Google is setting out to tap into Amazon’s success with their new product code named ‘Chirp’. The Echo has taken off as a pioneer in a lightly tapped market because of its ease of use and now a multitude of form factors. It seems as if Google is playing catch up in this realm seeing as how Amazon had a limited release of its Echo in November 2014 and a true launch in June 2015. With an already sophisticated voice-controlled system being used every day (i.e. Google Now) and the integration they have into one’s daily life, it’s hard not think, what took so long?
With Google I/O looming around, there has been a lot of speculation as to whether Google will include their voice-control project in all the fun. Many sources have confirmed different things, but one fact remains true: I/O is a developers conference. Why wouldn’t they introduce a product that would bridge the gap between an already proven technology and the home? The “Okay, Google” phrase has quickly become a staple in voice-control, and the applications in-home could be tremendous!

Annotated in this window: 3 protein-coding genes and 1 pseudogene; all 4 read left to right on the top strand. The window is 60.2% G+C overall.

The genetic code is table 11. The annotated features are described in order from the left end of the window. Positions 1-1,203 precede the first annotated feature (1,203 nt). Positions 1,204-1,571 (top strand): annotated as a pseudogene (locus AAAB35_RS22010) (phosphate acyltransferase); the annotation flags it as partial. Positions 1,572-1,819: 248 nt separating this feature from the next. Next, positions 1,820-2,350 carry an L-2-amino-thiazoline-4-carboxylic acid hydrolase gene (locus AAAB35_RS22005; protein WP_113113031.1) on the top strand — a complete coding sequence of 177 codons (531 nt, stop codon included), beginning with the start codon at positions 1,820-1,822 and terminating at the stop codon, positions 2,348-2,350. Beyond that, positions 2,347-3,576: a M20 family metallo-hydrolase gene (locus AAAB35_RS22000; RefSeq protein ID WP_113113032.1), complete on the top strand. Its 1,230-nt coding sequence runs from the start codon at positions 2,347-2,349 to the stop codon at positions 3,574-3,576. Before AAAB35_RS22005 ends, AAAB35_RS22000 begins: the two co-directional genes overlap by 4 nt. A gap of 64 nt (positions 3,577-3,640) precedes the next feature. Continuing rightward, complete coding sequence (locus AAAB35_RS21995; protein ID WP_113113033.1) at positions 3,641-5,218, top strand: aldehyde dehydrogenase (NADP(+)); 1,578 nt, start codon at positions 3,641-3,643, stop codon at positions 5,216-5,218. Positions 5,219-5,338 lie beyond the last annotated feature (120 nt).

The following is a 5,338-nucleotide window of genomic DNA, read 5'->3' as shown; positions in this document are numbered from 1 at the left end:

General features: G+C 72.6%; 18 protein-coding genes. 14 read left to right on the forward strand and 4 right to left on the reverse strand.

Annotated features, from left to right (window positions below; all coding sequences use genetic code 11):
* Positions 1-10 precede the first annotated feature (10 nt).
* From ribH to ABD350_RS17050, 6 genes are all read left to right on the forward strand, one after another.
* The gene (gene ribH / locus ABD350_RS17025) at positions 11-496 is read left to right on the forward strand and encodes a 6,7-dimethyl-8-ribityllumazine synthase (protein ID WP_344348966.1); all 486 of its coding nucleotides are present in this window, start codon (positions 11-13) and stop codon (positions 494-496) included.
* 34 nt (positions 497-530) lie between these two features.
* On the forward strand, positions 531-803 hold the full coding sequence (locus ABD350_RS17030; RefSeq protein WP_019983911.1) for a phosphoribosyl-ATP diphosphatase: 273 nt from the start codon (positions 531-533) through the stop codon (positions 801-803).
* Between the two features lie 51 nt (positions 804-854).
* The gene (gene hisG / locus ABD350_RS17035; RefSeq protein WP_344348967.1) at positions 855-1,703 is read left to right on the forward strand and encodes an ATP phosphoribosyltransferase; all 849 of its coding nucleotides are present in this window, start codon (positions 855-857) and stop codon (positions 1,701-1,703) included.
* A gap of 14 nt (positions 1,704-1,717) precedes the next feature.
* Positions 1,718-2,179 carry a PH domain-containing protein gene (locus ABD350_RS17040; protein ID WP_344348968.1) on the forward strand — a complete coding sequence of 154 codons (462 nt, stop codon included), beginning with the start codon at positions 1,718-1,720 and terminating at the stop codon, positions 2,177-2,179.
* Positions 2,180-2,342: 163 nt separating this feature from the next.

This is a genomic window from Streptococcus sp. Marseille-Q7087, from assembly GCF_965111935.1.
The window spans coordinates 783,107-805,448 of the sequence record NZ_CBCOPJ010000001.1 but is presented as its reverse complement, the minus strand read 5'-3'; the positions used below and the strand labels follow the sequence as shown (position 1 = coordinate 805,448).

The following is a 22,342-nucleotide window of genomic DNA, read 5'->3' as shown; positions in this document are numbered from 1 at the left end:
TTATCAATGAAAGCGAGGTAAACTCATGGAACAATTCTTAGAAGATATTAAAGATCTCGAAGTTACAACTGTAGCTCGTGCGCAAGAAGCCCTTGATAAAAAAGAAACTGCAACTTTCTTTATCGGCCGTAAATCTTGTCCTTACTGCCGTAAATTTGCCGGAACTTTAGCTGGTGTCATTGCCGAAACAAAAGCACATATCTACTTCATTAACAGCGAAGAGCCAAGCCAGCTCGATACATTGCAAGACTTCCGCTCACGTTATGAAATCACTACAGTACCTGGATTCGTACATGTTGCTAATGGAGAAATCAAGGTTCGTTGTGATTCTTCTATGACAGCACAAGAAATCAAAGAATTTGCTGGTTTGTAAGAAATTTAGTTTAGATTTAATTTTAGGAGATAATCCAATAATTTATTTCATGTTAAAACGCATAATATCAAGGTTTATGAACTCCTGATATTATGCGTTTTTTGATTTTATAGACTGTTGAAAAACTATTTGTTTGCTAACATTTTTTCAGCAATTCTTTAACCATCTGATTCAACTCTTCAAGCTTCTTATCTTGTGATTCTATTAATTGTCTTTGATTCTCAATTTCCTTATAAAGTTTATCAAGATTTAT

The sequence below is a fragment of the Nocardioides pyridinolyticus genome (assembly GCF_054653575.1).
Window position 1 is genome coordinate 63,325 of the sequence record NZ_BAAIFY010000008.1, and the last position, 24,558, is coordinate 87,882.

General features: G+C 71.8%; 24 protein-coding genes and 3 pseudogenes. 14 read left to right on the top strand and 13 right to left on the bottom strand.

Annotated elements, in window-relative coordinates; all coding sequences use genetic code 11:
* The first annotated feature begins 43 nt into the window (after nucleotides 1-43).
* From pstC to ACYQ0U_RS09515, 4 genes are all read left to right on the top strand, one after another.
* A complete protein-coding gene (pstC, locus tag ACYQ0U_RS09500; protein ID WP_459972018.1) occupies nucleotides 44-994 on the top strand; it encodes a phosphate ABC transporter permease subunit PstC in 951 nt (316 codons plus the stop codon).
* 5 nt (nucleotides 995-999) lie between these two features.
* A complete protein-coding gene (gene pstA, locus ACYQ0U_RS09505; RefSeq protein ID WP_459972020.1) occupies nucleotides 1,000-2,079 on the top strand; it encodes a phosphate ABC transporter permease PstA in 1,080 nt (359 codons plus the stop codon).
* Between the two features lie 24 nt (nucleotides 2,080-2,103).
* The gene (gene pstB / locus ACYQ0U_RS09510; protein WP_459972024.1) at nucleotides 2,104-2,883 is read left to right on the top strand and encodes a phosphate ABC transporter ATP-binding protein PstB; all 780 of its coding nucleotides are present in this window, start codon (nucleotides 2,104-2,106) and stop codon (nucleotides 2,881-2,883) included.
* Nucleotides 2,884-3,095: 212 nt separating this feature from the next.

To most, first to market isn’t always best. This is especially true if your competitor is another data giant. Many rumors circulated that smart device developer Nest, who is also under Alphabet’s arsenal of companies, was also contemplating a voice-controlled assistant. It was later revealed that many believed it wasn’t a good idea due to Google’s infamous data collection habits. It seems as if somebody had a change of heart.
As the advent of voice-control came and went, we’re now left with a shell of technology that simply requires intuitive integration and a wealth data. Amazon’s implementation has proven to catch people’s attention and has now become even further embedded with a variety of products consumers can choose from to suit their needs, such as the Tap, and Dot. A low-cost option from firm Ivee is available for preorder and provides similar functionality. Sonos has also recently announced a newfound interest in voice-controlled speaker systems. Google has an incomprehensible edge in consumer data and will certainly use this to formulate their competitor in a market that is bound to start seeing some action.
Googles “infamous data collection habits” makes me think they will be recording everything said in your home….good article but I won’t be buying it.
I agree! Google collecting and listening is a little scary, but as Alex said someone had a change of heart and thought users wouldn’t mind. Well more like a change towards wanting to fill their pockets! I will pick one up, but I know many folks won’t want to because of privacy.